The best way we know how to get to heaven is to grow closer to God by forming a relationship with Him. We form that relationship by speaking to Him through prayer in every activity that we do and by receiving the sacraments on a regular basis. Part of getting to know Our Lord is discovering His plan. To get more specific, what is His plan for us? What is our vocation?
Once we discover that vocation, we have taken a big step towards fulfilling our goals of loving, serving and knowing God. However, we have also painted a big target on our backs.
Devin Schadt of the Fathers of St. Joseph joined Trending with Timmerie to discuss how the Devil will use our strengths against us, what his six tactics are in leading us astray, and how we can counter these tactics with a strategy of our own.
- Doubt. This is the spearhead of his strategy, said Devin. This is the cornerstone upon which the rest of his plan relies. Doubt is the opposite of faith and as Hebrews 11:6 says, “Without faith, it is impossible to please him, for anyone who approaches God must believe that he exists and that he rewards those who seek him.” Doubt is the first step in the wrong direction and from there, every manipulative move by the devil becomes easier.
“[The devil’s] first objective is to get you to doubt God’s greatness, His generosity, His benevolence, His goodness, His love, all of that,” said Devin.
- Discouragement. Devin also refers to discouragement as “anti-courage” because it kills our strength to bear witness to God’s truth in the presence of hostility or pushback. Apostolate is going on the offensive and finding ways to inject God into our friendships, our relationships, our work life, and our everyday interactions. That takes courage! If we let the devil take that away, we’re on the defensive. We’re reeling, off-balance on one foot. Doubt gives way to suspicion and resentment. We cannot let the devil make us second-guess God, and we can’t let him take away our courage.
- Self-Deprecation. Self-deprecation often gets this pass in modern culture because its reputation is as a form of humorous, often exaggerated, ridicule of one’s self. Unfortunately, that’s not the self-deprecation the devil is interested in. Once we’ve given into the doubt and the discouragement, the devil is intent on filling our heads with half-truths, lies. He takes our greatest weaknesses, faults, and sins, and expands them to create this evil, God-forsaken version of us in our minds. With every mistake, we grow more disgusted with ourselves, convinced that we cannot be fixed.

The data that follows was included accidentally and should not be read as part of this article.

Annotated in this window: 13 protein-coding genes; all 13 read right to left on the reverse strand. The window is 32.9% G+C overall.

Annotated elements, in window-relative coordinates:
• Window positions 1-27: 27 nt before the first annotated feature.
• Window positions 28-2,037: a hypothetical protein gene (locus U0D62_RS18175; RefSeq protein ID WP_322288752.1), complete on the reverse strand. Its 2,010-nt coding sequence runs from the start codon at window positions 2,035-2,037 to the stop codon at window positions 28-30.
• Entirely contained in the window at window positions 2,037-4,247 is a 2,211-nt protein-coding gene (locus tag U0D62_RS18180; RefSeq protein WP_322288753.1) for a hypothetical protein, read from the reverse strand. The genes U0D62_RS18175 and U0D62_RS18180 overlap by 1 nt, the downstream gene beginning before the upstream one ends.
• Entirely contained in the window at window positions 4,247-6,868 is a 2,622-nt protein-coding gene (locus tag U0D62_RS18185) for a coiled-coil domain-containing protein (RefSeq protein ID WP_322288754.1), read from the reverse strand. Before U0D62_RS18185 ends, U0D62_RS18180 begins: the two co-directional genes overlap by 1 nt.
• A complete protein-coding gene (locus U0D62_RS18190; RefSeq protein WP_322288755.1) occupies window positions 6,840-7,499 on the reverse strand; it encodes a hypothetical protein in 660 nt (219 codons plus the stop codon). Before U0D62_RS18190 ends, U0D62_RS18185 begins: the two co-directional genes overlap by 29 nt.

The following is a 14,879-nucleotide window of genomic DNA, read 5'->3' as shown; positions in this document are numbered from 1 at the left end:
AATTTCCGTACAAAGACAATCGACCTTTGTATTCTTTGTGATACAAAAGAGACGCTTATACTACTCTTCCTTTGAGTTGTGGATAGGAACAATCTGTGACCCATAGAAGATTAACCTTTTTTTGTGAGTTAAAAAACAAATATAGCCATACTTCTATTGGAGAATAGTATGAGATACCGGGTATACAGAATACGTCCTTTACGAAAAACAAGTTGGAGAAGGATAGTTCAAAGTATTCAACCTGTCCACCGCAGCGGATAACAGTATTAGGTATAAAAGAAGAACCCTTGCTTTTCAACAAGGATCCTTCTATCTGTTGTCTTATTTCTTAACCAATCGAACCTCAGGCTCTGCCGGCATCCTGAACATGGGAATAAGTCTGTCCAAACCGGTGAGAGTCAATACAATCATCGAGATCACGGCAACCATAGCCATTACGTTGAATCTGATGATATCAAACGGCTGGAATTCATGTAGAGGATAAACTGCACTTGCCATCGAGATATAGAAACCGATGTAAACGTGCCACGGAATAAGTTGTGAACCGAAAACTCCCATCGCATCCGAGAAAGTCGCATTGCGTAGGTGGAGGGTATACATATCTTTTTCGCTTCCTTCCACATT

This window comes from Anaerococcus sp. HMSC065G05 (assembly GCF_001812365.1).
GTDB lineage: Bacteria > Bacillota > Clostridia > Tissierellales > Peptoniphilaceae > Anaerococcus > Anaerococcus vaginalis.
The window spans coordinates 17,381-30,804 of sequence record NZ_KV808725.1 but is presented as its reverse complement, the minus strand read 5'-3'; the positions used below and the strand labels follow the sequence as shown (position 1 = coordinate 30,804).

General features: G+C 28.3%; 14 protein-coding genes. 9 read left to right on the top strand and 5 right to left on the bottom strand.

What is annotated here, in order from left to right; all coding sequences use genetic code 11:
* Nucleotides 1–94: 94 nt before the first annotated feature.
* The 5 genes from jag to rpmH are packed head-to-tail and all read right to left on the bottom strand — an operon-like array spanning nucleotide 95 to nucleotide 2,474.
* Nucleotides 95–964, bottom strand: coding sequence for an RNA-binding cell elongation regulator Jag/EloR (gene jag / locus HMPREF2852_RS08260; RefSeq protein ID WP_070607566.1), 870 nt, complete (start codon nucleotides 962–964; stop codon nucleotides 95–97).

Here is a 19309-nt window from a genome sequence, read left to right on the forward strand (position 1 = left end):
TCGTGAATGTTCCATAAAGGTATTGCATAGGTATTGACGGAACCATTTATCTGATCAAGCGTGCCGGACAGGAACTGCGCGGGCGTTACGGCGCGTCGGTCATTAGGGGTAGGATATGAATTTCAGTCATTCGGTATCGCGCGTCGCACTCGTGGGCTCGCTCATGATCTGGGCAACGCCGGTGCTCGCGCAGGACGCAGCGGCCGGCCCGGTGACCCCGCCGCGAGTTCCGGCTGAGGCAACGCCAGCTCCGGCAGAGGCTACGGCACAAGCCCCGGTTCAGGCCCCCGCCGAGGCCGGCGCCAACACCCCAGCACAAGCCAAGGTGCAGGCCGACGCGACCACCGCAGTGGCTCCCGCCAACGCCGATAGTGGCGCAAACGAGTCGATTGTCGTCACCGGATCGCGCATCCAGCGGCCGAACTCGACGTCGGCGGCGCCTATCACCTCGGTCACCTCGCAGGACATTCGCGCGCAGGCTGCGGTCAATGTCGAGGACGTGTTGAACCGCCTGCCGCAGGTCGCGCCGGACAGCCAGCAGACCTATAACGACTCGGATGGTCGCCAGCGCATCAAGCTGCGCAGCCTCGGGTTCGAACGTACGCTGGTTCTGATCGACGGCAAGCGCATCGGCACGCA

- Projected Deprecation. Once we’ve convinced ourselves that we are beyond repair, we begin to take others down with us. We begin comparing the faults of others with our own to see how we stack up. At this point, we’re deep in self-loathing and it’s hard to stand seeing others who don’t see themselves as we do ourselves. We need to bring them down to our level.
- Disobedience. If we’re beyond repair, then what’s the sense in trying to be better? Why try to control our appetites if they’re beyond our control? So, let’s give in. At least disobeying or sinning will gratify us and make us feel better. At least that’s what we might think. For some, this might mean giving in to lust or greed. For others, gluttony or laziness. In any case, we fall deeper into the rut that we were previously climbing out of.
- Despair. So, we’ve given in to sin. Did it make us feel better? Of course not. In fact, we feel worse. We messed up again. The short-term gratification gave us no such joy that we expected. The devil rubs our noses in our grief, magnifying how evil we must be and how unforgivable we are. Why try? Why go on? Why not give up? That’s what the devil wants. Ultimate despair.
The strategy for fighting these techniques is to establish trust and truth. The truth is that when we fall into these demonic traps, we’re trying to solve a supernatural problem with a human solution. No, we aren’t perfect, but by that realization, we have to know that we cannot solve our weaknesses on our own. Our faults require divine intervention and so we have to trust that God will be that guiding hand.
“God, all the while, is calling us to faith,” said Devin. “He’s calling us to trust in Him. And that’s the antidote to all these fiery darts of the devil which are basically hinted at in Ephesians 6. What does St. Paul say?”
“Therefore, put on the armor of God, that you may be able to resist on the evil day and, having done everything, to hold your ground.
So stand fast with your loins girded in truth, clothed with righteousness as a breastplate, and your feet shod in readiness for the gospel of peace.
In all circumstances, hold faith as a shield, to quench all [the] flaming arrows of the evil one. And take the helmet of salvation and the sword of the Spirit, which is the word of God.” (Ephesians 6: 13-17)
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